Wuthering Heights by Emily Bronte

Wuthering Heights is such a devisive story, and I sometimes wonder if readers expecting a gothic romance (perhaps similar to Charlotte Bronte’s Jane Eyre) are shocked by Emily’s dark tale of obsession, madness and revenge.

I first read Wuthering Heights on the cusp of my teenager years, and have re-read it several times since. I picked it up most recently after reading ‘The Bronte Mysteries’ by Bella Ellis, and once again I was drawn back into the wild Yorkshire moors and the tangled web of the Earnshaw and Linton families.

Narrated by Heathcliff’s tennant, and the Earnshaw and Linton families’ long suffering servant, Nelly, both appear to be somewhat unreliable narrators allowing their prejudices and superstitions to influence their perceptions and memories. Nelly, in particular, is interesting in that she openly admits to prying, meddling and with-holding information from Heathcliff, Cathy, Edgar and their children, nevertheless she tells a gripping tale.

While the tempestuous, destructive love affair between Cathy and Heathcliff, and Heathcliff’s subsequent quest for revenge, dominate the story, it’s the slower, kinder romance betwen Cathy’s nephew, Hareton, and her own daughter (also called Catherine) that finally restores peace to Wuthering Heights, despite how badly Heathcliff mistreated and wronged them both. Hareton and Catherine arguably represent the lovers Heathcliff and Cathy could have been if only circumstances had been different, and they’d been able to temper their wild impulses and passions.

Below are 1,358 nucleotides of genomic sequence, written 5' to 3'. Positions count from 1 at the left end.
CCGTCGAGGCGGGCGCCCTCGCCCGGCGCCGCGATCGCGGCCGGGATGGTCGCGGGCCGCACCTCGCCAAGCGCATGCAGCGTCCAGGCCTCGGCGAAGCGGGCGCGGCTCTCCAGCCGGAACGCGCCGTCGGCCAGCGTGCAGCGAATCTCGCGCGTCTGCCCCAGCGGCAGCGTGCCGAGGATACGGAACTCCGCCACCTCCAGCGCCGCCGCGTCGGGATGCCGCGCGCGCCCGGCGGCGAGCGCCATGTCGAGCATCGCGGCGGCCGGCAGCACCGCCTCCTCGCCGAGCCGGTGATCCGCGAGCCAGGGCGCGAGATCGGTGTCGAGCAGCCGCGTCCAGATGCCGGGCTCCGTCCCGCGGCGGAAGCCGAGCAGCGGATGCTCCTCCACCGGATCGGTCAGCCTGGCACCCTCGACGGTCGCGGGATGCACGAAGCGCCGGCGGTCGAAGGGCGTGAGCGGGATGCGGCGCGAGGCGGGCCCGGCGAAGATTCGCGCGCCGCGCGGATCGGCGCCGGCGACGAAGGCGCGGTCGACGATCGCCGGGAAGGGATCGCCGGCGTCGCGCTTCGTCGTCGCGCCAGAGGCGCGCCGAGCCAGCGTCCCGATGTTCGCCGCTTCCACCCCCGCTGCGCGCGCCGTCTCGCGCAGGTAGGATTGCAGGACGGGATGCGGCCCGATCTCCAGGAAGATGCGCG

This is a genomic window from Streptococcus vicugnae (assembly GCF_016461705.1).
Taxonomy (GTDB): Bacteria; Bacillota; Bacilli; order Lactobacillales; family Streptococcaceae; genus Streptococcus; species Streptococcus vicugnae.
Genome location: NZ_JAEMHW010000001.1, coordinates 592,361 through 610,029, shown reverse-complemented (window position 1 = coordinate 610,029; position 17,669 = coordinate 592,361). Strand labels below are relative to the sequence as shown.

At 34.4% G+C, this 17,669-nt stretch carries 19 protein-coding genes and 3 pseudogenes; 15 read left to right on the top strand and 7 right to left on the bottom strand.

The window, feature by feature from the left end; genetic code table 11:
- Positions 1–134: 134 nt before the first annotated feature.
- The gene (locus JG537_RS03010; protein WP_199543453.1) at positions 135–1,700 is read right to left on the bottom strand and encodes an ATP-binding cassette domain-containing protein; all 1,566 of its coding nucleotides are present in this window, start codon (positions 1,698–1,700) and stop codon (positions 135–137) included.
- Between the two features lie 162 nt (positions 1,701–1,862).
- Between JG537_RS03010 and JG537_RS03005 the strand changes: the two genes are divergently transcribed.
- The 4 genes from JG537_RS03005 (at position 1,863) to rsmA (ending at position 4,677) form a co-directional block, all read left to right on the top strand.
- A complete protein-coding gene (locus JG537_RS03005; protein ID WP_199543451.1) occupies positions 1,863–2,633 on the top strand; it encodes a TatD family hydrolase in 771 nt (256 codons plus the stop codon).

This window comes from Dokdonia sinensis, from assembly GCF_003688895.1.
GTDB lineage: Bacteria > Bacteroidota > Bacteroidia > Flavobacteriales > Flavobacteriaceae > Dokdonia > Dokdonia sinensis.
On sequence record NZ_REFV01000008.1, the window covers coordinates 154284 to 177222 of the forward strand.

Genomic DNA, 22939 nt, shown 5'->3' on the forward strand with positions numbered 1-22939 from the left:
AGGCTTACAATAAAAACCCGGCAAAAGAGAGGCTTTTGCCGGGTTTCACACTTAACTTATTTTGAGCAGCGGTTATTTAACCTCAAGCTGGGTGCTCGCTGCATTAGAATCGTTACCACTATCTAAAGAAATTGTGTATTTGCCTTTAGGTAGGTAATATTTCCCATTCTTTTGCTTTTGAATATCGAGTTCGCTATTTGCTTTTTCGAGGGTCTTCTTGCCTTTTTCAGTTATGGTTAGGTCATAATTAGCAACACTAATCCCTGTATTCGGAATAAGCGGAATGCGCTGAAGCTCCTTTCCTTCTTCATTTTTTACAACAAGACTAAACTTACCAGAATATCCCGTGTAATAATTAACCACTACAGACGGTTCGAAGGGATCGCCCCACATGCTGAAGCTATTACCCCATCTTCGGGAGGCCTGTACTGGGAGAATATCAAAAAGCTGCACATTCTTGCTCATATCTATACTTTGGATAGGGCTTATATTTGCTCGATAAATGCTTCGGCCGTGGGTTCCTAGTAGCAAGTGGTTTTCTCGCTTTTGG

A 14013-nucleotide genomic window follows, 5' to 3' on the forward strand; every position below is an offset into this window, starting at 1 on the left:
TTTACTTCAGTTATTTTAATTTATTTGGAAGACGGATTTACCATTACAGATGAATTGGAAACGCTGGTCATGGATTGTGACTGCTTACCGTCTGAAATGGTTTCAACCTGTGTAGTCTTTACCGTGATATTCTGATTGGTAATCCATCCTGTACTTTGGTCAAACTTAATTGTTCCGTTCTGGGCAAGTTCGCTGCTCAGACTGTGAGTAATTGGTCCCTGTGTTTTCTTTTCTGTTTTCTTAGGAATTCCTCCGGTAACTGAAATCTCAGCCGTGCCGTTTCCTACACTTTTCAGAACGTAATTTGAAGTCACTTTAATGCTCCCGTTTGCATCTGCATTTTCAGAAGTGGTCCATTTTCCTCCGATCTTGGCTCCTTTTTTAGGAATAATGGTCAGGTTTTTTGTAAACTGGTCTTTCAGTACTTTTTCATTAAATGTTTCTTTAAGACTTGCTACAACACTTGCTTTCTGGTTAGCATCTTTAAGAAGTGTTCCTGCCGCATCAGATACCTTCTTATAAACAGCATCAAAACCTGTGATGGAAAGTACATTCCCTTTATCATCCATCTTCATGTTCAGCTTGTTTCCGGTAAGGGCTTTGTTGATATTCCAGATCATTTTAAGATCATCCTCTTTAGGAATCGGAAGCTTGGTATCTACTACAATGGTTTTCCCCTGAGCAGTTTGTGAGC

Wuthering Heights is not without its flaws, but it remains one of my favourites, a story I return to again and again, finding something new every time I read it, and I’m still impressed by the power and urgency of Emily Bronte’s writing. Have a lovely week. X

The Vanished Bride by Bella Ellis

Mysteries are a genre that I’ve always been curious about but never tried, but I’ve been fascinated by the Bronte sisters ever since I read Wuthering Heights in my teens and I couldn’t resist this when I chanced upon it in a bookshop a wee while ago.

When Elizabeth Chester, the second wife of Yorkshire land owner, Robert Chester, goes missing in mysterious circumstances, the Bronte sisters take it upon themselves to investigate. The narrative switches between Charlotte, Emily and Anne’s perspectives, and their brother Branwell plays a supporting role too.

This is such a clever little mystery about the Bronte sisters investigating a crime and how the details of their detective work might have inspired their own novels. The Vanished Bride is full of governesses, gypsies, ghosts, secrets, scandals and schemes, and at the heart of it all, the three intelligent, imaginative and independent Bronte sisters.

The story is peppered with little details and historical facts about their real lives, and it’s a treat for fans of the Bronte sisters.

This was a departure from my usual reading habits, but one I thoroughly enjoyed. The Vanished Bride is a fun story, full of humour, suspense and twists, that’s perfect for a dark winter eve. X